"The separation of location and identity is a step which has recently been identified by the IRTF as a critically necessary evolutionary architectural step for the Internet."
- N. Chiappa in draft-chiappa-lisp-introduction-00An example would be that my IPv6 prefix 2001:67c:208c:10::/64 (the 'who') currently is located behind the following WAN IP addresses: 126.96.36.199, 188.8.131.52 and 2001:67C:21B4:1::2 (the 'where'). In this example my prefix is multi-homed behind 3 connections, and I'm doing IPv6 over IPv4 next to IPv6 over IPv6. This is possible because this single IPv6 prefix can have multiple Routing Locators (the 'where') and LISP is address-family agnostic.
# install this as .git/hooks/pre-commit to check Puppet manifests
# for errors before committing changes.
[ "$SKIP_PRECOMMIT_HOOK" = 1 ] && exit 0
# Make sure we're at top level of repository.
cd $(git rev-parse --show-toplevel)
trap 'rm -rf $tmpdir $tmpfile1 $tmpfile2' EXIT INT HUP
tmpdir=$(mktemp -d precommitXXXXXX)
echo "$(basename $0): Validating changes."
# Here we copy files out of the index into a temporary directory. This
# protects us from a the situation in which we have staged an invalid
# configuration using ``git add`` but corrected the changes in the
# working directory. If we checked the files "in place", we would
# fail to detect the errors.
git diff-index --cached --name-only HEAD |
grep '.pp$' |
git checkout-index --stdin --prefix=$tmpdir/
find $tmpdir -type f -name '*.pp' |
while read manifest; do
puppet Continue reading
apt-get install apache2-mpm-prefork apache2-utils apache2.2-binStep 2: obtain PGP key, configure apt Continue reading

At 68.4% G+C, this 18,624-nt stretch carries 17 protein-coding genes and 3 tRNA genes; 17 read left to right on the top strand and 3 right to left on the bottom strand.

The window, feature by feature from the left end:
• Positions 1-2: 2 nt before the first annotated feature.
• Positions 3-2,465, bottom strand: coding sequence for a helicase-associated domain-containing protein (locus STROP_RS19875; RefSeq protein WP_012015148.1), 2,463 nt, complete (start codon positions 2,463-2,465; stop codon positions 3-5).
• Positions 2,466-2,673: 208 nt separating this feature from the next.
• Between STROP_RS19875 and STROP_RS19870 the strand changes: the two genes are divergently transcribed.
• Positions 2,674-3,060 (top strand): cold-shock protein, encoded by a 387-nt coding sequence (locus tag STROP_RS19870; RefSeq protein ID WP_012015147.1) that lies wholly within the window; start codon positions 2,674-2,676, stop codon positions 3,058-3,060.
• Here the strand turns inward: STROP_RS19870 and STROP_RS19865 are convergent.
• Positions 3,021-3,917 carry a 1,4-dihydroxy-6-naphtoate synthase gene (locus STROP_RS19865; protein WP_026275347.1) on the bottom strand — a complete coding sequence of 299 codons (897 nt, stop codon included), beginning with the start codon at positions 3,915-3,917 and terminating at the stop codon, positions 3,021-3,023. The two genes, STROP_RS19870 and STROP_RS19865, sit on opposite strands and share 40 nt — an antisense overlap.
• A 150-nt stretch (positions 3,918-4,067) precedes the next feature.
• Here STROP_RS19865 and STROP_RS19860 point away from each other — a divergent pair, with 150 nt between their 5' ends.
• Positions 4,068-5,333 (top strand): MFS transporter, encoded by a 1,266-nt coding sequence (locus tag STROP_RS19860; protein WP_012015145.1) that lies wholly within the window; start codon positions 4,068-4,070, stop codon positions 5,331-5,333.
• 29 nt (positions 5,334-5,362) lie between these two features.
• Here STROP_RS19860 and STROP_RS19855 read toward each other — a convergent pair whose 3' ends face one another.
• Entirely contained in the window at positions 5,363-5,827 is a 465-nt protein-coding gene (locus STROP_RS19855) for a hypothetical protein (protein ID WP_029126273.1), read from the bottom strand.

apache2.2-common bsd-mailx libapache2-mod-php5 libapr1
libaprutil1 libaprutil1-dbd-sqlite3 libaprutil1-ldap
libgd2-noxpm libjpeg62 libperl5.10 nagios-plugins-basic
php5-common postfix ssl-cert nagios-plugins-standard
nagios-plugins-extra git-core make
auto virbr0The above configuration will configure a bridge interface without an IPv4 address and route the /29 that was assigned to you by your ISP to that interface. This will force Linux to ARP for every IP from that /29 on this particular virbr0 interface.
iface virbr0 inet manual
post-up ip route add 10.10.10.0/29 dev virbr0
This is a response to Petr's well articulated discussion of LISP: "A High-Level overview of LISP"
He captured some of the key points that make LISP compelling, including the discussions about hierarchical routing (and associated problems with address allocations and multi-homing), the "level of indirection" enabled by LISP - due to the separation of host addresses (EIDs) and routing locators (RLOCs) - and the "push" vs. "pull" aspects of various mapping and routing systems.
There are a several areas that I think deserve greater explanation, however. The most important is regarding the LISP mapping system. "Core routing table size reduction" was the initial focus (and instigation) of LISP. But core routers are not the only ones taking full routes, some people might want the full routing table to be available on more places to have more granular control over egress traffic. Because BGP is a "push" technology, the FIB must be populated with full routes and be available in the "forwarding path" (data plane) of packets. This leads to the need for expensive silicon and memory on each line card. Where LISP helps is in two main areas. First, the LISP ALT routing table is decoupled from expensive Continue reading